Yet, the irony here is that a) other students have said they're against the clear backpack rule because it punishes everyone for someone else’s actions; and b) they're noting how this policy won’t increase security, just infringe on people’s privacy/rights. Stepping away from Kashuv and Kasky, this is exactly what pro-Second Amendment supporters have been saying for years—and it’s backed up by the facts. The news media and their Democratic Party allies always hold conservatives to a different standard. We need to answer for why a crazy person committed a mass shooting, which leads to Democrats pushing laws that only punish law-abiding gun owners and chip away at the Bill of Rights. National Rifle Association members have endured this for decades. They have to answer for every mass shooting—and its members are vilified as child murderers, which is exactly what happened after this tragic shooting for the past month. Now, the students of Marjory Douglas are going to be able to relate to NRA members when they return from spring break. 

The Daily Signal cited how what the Parkland Three wants right now—assault weapons ban, ban on high capacity magazines, etc., would have a de minimis effect on reducing mass shootings and gun violence:

Mass killings are very rare, accounting for only 0.2 percent of homicides every year and approximately 1 percent of homicide victims.

Only 12 percent of mass killings are mass public shootings. Most mass killings are familicides (murders of family members or intimate partners) and felony-related killings (such as robberies gone awry or gang-related “turf battles”).

Although there has been a slight increase in the frequency of mass public shootings over the past few years, the rates are still similar to what the United States experienced in the 1980s and early 1990s.

Over 90 percent of public mass shootings take place in “gun-free zones” where civilians are not permitted to carry firearms.

A complete ban on “assault weapons” will save very few lives: Six out of every 10 mass public shootings are carried out by handguns alone, while only one in 10 is committed with a rifle alone.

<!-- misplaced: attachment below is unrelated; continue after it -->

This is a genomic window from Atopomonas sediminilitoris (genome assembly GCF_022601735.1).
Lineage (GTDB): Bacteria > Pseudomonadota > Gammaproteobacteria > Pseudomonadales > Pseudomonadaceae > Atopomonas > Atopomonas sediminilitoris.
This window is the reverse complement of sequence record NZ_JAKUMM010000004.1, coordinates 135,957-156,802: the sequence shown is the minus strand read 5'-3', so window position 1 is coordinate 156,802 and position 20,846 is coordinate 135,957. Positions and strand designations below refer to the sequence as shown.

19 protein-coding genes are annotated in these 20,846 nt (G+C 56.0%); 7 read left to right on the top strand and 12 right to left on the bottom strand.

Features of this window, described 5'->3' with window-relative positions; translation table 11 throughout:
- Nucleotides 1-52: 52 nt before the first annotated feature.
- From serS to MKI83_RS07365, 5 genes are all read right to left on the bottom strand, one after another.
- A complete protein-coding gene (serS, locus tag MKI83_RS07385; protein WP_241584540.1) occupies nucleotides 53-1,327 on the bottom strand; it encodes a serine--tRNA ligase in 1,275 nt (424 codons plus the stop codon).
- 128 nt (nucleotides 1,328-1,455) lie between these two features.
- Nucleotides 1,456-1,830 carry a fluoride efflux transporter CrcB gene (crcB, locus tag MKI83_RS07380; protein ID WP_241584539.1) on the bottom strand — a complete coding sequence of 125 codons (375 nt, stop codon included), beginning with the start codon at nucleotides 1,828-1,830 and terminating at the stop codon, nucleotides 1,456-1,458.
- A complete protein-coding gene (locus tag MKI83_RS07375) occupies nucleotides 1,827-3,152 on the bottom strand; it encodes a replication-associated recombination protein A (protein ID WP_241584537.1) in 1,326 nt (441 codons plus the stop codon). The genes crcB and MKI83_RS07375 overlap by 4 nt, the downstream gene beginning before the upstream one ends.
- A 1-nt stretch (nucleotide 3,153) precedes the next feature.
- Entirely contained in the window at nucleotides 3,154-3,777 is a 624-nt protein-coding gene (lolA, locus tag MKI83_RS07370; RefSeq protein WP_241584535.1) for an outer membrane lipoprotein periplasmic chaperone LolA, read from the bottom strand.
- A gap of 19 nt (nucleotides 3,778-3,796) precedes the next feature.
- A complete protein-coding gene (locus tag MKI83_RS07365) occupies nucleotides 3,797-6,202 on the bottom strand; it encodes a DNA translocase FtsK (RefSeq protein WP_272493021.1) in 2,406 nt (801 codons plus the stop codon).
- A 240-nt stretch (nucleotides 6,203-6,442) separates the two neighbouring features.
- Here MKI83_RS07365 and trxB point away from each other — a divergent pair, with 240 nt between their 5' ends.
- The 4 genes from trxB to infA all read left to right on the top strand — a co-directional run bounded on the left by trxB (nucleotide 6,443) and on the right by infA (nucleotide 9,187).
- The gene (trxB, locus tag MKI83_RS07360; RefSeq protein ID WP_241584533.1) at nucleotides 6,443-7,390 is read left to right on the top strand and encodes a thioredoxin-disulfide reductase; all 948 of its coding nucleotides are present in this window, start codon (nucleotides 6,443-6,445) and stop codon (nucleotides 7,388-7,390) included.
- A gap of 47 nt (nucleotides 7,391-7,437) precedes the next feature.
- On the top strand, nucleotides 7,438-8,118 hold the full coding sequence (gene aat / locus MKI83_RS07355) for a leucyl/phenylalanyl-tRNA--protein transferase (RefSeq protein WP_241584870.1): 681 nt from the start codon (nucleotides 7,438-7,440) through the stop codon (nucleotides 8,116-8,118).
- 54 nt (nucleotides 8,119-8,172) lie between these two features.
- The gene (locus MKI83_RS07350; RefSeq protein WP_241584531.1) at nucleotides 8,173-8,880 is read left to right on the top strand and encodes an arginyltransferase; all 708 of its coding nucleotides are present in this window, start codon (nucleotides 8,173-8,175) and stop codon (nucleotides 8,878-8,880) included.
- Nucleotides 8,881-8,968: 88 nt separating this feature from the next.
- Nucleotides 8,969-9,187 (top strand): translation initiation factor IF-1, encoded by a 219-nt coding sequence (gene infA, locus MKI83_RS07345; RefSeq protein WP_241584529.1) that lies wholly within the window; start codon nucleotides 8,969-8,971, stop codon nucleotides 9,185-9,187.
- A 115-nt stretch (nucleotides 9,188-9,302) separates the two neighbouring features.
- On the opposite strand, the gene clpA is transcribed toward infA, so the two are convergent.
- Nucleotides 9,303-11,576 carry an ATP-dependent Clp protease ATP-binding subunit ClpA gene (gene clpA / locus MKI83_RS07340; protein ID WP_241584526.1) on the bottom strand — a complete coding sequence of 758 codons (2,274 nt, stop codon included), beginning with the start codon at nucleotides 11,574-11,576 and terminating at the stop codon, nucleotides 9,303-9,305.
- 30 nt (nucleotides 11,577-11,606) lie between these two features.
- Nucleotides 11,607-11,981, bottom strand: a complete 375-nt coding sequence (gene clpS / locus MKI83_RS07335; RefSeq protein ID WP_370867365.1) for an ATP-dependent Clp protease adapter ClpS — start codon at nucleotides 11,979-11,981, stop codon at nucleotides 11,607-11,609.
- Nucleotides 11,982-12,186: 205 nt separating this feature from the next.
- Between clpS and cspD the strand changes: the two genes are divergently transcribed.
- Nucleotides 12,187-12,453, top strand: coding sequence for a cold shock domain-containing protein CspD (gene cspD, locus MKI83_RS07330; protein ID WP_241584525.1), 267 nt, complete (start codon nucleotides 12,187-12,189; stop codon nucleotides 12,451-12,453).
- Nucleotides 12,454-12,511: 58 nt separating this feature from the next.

The average age of mass public shooters is 34, which means that increasing the minimum age for purchasing firearms would not target the main perpetrators of mass public shootings.

Few mass public shooters have used “high-capacity magazines,” and there is no evidence that the lethality of their attacks would have been affected by delays of two to four seconds to switch magazines. In fact, some of the largest mass shootings in U.S. history were carried out with “low-capacity” weapons.


Some of the worst mass killings in the United States have occurred without firearms:

Before the 2016 Orlando nightclub shooting, the deadliest attack on the LGBT community in America occurred in 1973 when an arsonist killed 32 and injured 15 at the Upstairs Lounge in New Orleans.

In 1987, a disgruntled former airline employee killed 43 people after he hijacked and intentionally crashed a passenger plane.

In 1990, an angry ex-lover burned down the Happy Land social club where his former girlfriend worked, killing 87 others in the process.

In 1995, 168 people were killed and more than 600 were injured by a truck bomb parked outside the Alfred P. Murrah Federal Building in Oklahoma City, Oklahoma.

Kashuv apologized and the two should resume this debate, if Kasky was sincere about having one at all. Nixing it over a bad tweet is sort of silly.